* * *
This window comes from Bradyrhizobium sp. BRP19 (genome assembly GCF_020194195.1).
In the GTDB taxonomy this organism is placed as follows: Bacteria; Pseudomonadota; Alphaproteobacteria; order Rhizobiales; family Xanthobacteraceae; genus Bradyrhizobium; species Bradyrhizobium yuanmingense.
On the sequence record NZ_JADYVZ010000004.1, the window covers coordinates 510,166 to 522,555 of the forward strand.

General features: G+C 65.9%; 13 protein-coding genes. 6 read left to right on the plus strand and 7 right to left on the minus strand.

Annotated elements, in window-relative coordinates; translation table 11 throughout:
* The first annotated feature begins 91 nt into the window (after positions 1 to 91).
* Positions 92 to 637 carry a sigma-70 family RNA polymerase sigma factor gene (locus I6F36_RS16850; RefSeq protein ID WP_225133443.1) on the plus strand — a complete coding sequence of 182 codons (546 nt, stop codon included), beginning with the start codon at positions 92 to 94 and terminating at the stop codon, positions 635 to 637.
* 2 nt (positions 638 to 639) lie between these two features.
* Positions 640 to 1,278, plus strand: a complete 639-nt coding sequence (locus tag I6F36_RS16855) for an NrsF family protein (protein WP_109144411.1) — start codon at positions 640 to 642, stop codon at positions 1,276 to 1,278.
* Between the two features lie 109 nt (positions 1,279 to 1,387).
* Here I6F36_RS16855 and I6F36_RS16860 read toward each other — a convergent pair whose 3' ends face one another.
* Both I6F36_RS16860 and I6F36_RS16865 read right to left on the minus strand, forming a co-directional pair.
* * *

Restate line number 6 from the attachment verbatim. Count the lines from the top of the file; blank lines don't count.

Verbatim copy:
* The first annotated feature begins 91 nt into the window (after positions 1 to 91).